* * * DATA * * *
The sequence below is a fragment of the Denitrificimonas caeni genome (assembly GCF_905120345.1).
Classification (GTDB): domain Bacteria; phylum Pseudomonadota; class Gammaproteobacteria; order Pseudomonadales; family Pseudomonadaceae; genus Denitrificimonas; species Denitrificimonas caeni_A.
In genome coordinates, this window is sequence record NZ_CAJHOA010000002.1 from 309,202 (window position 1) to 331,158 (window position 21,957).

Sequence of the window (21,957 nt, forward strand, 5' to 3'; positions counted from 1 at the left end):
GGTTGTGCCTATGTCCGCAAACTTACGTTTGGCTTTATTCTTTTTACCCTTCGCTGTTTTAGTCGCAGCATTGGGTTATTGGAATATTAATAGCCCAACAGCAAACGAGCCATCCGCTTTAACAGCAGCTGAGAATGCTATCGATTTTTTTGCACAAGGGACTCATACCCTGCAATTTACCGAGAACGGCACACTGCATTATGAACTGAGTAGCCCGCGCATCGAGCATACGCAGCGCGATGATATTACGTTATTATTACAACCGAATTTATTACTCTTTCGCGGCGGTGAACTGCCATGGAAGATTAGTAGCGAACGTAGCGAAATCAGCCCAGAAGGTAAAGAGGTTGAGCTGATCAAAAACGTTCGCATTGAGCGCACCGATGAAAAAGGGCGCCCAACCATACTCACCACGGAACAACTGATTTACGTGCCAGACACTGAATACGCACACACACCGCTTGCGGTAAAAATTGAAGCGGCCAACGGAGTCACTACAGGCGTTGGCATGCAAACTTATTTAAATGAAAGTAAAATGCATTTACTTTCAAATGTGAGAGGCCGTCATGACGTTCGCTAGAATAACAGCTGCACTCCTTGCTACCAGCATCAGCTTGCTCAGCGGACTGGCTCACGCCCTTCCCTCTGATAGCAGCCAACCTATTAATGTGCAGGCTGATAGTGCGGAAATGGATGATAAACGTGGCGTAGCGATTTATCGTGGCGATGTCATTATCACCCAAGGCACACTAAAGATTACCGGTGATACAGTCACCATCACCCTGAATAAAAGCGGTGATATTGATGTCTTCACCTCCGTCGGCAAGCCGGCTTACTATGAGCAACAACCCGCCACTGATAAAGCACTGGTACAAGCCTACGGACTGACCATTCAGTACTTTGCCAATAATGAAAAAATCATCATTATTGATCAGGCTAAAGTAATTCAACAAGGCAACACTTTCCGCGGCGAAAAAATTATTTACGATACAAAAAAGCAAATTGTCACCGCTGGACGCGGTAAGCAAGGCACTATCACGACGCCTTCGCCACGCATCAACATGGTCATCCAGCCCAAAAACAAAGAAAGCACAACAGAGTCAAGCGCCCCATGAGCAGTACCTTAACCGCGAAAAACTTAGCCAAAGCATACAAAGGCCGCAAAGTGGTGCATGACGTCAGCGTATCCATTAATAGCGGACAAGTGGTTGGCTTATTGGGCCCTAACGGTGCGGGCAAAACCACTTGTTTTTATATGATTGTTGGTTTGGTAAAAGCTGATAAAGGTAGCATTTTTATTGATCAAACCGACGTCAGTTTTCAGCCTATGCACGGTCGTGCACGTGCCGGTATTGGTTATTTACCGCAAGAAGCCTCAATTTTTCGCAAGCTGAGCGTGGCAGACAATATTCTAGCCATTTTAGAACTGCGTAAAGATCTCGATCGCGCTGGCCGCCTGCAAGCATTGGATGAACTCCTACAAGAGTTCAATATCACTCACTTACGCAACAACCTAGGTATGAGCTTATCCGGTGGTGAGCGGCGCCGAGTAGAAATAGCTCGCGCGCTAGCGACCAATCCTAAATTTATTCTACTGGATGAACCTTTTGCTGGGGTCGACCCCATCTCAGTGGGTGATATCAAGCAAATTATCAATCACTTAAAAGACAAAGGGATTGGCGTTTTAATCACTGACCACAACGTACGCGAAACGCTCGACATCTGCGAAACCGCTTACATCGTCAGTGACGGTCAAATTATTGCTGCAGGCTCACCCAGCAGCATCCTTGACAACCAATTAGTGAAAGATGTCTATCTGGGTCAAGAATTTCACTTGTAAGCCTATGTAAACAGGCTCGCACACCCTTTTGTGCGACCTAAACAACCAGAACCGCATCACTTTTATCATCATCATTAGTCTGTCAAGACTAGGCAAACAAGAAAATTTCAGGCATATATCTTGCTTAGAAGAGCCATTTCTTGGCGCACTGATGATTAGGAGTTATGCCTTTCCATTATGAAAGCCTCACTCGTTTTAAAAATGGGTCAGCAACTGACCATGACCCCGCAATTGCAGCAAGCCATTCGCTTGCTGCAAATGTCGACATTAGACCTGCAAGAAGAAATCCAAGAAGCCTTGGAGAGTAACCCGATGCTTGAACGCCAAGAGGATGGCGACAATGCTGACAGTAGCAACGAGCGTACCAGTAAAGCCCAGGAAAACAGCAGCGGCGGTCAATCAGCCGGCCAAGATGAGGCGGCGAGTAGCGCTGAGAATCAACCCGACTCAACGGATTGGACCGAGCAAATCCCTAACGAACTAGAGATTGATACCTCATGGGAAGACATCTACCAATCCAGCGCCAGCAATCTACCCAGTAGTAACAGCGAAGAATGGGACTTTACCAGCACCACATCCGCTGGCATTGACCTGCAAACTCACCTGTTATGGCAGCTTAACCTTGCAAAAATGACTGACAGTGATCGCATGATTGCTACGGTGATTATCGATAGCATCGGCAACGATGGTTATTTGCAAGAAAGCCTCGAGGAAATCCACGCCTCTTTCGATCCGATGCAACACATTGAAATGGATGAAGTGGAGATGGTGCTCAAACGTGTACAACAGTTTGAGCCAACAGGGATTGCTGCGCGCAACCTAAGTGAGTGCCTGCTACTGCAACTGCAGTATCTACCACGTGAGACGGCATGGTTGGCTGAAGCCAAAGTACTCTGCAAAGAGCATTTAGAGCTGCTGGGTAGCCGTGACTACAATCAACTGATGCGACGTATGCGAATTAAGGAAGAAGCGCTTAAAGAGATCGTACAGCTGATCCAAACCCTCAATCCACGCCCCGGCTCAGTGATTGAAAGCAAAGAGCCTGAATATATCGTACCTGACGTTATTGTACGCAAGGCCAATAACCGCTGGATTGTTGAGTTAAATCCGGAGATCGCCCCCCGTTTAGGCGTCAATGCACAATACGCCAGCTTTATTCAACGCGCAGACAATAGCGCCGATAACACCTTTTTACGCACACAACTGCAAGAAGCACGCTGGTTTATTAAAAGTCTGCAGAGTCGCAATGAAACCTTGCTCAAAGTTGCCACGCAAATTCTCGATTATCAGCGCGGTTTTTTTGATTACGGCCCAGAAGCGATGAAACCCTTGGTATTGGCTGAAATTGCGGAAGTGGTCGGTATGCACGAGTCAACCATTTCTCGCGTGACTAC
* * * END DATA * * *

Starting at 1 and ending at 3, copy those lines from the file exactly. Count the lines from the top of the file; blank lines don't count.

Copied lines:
The sequence below is a fragment of the Denitrificimonas caeni genome (assembly GCF_905120345.1).
Classification (GTDB): domain Bacteria; phylum Pseudomonadota; class Gammaproteobacteria; order Pseudomonadales; family Pseudomonadaceae; genus Denitrificimonas; species Denitrificimonas caeni_A.
In genome coordinates, this window is sequence record NZ_CAJHOA010000002.1 from 309,202 (window position 1) to 331,158 (window position 21,957).